Parts of Brazil, including the state of Bahia (which is the size of France) are experiencing a ‘water crisis’. Fortunately Cabula, the working-class-gentrifying neighbourhood where I’ve lived since March, has not even suffered the temporary shortages caused by ‘improvements’ to the supply system. However, there is one drama I had never experienced before – having to possess the right kind of bottle, and one that is within its ‘best by’ date, in order to purchase mineral water. This is because tap water is undrinkable and I don’t trust ozone filters. Clay filters are supposed to be best, but they take up too much space and are hard to clean. So for years now, I’ve purchased large bottles of mineral water and so far, I’ve had no problems – until this afternoon. Starting with the fact that, in order to buy just the water and not the container, one has to have ’empties’ to hand over in return. But that’s not all!
It all started when I decided to purchase water from the cheaper of two suppliers – simple market logic, you’d think? More like penny wise, pound foolish! When the cheaper supplier (Supplier T) was out of stock, I turned to the other one (Supplier I) and found that they only sold the pricier ‘crystal’ plastic bottles and would only replace them with others of the same type. And when I managed to claw them back from Supplier T, who had replaced them with the cheaper kind, the bottles turned out to have ‘expired’ – that is, they were too close to the end of their expiration date to be acceptable for Supplier I.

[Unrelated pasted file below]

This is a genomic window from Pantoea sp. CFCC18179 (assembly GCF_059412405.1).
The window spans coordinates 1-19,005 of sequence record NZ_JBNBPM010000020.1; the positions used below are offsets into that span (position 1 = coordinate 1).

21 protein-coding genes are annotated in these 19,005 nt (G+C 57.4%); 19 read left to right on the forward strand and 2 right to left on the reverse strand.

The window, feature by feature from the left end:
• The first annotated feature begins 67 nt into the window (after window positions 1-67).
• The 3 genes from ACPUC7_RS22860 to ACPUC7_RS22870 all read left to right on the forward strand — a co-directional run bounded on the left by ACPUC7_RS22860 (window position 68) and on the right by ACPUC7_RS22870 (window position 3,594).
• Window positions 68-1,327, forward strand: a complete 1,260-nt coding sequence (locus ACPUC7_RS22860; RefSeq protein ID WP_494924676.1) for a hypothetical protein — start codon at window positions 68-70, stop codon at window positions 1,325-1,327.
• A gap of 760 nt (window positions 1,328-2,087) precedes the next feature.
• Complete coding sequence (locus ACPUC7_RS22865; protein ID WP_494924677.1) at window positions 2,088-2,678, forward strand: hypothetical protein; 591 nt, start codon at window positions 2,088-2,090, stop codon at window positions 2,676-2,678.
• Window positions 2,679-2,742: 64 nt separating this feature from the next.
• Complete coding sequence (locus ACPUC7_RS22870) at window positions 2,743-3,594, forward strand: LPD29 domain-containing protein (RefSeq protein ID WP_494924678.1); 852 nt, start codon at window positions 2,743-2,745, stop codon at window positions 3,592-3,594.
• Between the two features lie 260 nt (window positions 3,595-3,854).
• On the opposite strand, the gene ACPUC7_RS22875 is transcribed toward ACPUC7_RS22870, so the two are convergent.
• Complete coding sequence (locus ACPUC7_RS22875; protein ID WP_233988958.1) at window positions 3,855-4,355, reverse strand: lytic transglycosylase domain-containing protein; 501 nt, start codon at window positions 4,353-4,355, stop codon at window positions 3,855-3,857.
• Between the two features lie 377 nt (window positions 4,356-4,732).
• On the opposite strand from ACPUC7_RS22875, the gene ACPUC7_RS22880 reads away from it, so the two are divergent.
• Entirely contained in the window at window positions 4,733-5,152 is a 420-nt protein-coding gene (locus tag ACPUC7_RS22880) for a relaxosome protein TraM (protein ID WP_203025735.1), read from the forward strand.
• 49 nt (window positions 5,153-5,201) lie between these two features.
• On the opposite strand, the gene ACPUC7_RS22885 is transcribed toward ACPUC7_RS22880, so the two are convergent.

Today I found that Supplier T has suddenly stopped selling water altogether, when they still owed me two ‘crystal’ containers (probably out of date, but still the type I need to get the better brand of water). I had to pay Supplier I for two ‘crystal’ containers plus the water – nearly three times more than what I would normally have to pay. At least it’s an investment – as long as no one in my household allows another supplier to swap them out for the cheap kind. When I explained the situation to Supplier I, she said “You were buying from Supplier T, weren’t you?” Lesson learned.